Cybersecurity continues to be the hot topic in the IT world especially in healthcare IT. It should be, as cybersecurity needs a constant vigil. There have been several processes and frameworks that have recently come forward to help in the vigilance. The latest of these is the presidential ordered homeland security National Cyber Incident Response Plan (NCIRP) to address cybersecurity risks to critical infrastructure. The plan defines how government, public, private and commercial IT groups can band together in the cybersecurity environment.
Main NCIRP Sections
The first portion of the plan covers the various roles and responsibilities of these groups. This includes the roles within the threat response area, the asset response area and the intelligence support area.
The next section seems to be where the core of the document and plan reside. Called Core Capabilities it covers the details regarding the areas mentioned above. In addition, there’s also an area called Cross-Cutting Core Capabilities. This area details things like IT forensics, intelligence and information sharing with operational communications and coordination and planning also with how to notify the public with information and warning plus cybersecurity screening, and detection – whew it sure looks like they have it covered. The other thing to consider is that the plan doc states is a living document to maintain vigilance and adjust to changes in the cybersecurity environment.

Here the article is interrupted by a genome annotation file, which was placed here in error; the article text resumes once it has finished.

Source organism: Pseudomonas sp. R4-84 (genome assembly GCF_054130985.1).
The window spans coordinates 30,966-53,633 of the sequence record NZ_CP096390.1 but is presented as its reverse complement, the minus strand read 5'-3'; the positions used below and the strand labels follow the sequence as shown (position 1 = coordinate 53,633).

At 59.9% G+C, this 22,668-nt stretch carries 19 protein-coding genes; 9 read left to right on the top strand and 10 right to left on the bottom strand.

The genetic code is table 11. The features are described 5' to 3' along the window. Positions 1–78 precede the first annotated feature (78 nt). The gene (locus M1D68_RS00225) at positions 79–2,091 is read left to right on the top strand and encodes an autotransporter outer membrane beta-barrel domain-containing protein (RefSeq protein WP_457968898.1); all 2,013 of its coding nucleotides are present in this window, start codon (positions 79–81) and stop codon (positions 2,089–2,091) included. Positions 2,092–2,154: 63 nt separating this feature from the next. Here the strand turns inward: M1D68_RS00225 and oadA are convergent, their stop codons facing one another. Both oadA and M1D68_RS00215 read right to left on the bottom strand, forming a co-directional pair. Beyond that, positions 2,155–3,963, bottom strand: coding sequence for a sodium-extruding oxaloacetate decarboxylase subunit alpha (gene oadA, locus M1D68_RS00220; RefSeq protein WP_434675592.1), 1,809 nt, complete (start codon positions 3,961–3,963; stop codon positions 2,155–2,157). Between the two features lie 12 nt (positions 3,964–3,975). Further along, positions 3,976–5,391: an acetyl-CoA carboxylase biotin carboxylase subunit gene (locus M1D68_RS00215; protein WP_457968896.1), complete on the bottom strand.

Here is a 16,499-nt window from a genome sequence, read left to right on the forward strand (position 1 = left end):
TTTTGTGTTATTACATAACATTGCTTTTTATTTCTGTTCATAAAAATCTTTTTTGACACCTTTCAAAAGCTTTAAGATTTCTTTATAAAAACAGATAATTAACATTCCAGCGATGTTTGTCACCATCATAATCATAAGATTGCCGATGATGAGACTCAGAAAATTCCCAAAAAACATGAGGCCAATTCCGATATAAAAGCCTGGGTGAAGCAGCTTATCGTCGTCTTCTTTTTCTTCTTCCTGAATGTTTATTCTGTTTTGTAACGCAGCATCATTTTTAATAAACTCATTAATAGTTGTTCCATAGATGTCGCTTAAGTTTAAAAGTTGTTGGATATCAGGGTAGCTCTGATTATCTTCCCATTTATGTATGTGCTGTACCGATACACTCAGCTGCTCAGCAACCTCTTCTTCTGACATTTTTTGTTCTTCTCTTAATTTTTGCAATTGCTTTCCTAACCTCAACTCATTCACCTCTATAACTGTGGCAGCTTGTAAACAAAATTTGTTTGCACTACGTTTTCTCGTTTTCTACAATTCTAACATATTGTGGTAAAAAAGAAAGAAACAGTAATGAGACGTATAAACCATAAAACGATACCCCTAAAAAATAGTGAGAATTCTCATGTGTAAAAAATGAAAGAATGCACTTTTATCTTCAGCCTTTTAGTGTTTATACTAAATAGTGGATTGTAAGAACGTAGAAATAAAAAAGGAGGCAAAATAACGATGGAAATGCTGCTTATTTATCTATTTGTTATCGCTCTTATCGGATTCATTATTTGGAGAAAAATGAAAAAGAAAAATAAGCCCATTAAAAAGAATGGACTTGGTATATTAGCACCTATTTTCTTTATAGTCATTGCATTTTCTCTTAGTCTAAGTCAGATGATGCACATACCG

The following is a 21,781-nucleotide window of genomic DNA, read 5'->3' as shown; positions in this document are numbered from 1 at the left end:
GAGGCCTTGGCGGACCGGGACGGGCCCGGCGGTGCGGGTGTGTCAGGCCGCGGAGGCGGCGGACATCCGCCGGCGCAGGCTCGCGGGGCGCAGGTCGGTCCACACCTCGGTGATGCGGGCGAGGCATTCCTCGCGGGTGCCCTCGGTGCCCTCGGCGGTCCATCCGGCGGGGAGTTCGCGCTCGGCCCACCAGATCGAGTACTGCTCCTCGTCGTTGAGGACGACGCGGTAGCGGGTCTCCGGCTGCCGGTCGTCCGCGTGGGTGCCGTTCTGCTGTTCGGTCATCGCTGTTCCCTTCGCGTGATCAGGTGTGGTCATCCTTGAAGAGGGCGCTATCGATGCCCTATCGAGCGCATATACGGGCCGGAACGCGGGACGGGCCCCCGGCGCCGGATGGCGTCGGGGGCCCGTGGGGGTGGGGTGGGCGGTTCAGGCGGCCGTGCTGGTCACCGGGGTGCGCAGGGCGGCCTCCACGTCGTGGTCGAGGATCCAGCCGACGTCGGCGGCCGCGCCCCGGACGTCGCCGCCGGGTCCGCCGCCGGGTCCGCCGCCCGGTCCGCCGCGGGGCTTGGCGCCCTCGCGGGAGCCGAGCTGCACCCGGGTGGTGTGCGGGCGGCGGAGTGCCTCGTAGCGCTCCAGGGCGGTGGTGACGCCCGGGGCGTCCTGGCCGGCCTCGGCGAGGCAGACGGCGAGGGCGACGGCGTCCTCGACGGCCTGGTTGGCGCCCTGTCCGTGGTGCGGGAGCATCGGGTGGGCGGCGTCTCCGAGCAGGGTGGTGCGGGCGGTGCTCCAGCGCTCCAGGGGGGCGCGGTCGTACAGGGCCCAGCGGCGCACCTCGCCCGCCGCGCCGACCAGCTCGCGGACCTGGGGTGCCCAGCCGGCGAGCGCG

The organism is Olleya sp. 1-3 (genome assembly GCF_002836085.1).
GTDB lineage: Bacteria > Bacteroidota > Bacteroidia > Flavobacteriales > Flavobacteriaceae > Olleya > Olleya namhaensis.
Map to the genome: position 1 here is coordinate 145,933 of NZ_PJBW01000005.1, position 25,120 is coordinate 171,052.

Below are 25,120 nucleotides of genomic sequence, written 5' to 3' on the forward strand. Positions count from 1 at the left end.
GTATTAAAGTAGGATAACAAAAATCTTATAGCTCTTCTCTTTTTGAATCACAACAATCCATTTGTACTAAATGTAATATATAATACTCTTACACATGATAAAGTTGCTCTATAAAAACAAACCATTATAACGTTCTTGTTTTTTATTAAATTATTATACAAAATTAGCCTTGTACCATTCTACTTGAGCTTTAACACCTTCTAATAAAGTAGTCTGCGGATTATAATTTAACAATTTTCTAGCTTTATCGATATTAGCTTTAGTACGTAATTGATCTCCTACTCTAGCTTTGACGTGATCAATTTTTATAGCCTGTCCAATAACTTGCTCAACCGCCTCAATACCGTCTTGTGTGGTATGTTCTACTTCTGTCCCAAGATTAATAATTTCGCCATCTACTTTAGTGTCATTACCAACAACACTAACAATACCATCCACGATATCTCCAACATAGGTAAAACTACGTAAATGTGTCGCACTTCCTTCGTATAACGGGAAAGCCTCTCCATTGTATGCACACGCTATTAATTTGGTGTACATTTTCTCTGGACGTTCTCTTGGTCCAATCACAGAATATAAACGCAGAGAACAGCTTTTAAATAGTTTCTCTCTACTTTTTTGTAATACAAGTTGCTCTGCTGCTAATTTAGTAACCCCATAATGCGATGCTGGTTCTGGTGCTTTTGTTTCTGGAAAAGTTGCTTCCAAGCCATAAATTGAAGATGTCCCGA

The Threat Response Core Capabilities include interdiction, disruption, and identifying threats and hazards. The Asset Response Core Capabilities contain access control and identity verification, infrastructure systems, logistics and supply chain management and situational assessment
The Coordinating Structures and Integration section is next and covers the processes for the players in the various sectors also including operational coordination during a significant cyber incident and evaluating the incident severity.
The last main section is for cybersecurity response operational planning.
But wait there’s more! The plan has a number of annexes to further detail cybersecurity incident severity levels, and how and what to report to the various federal government centers. There is also an annex to define the types of cybersecurity attack vectors. The last couple of annexes I wanted to mention are for developing an internal cyber incident response plan and outlining the technical capabilities needed. The technical capabilities list looks quite complete including host system forensic analysis, network and packet analysis, and malicious code analysis.
My suggestion is once you’ve scanned the table of contents, zero in on the aspects you want to learn more about or bone up on.
Again the main idea is to set the scene, provide guidance and methods for a whole community partnership approach for easing, responding to and recovering from cybersecurity incidents.
Quoting directly from the plan:
“Cyber incident response is an important component of information and communications technology (ICT) and operational technology programs and systems. Performing incident response effectively is a complex undertaking and requires substantial planning and resources to establish a successful incident response capability.
This Plan should serve as the basis for national cyber operational playbooks and individual critical infrastructure sector operational coordination plans, as well as at the individual entity level. In all cases, incident response activities will be conducted in accordance with applicable law and policy.”
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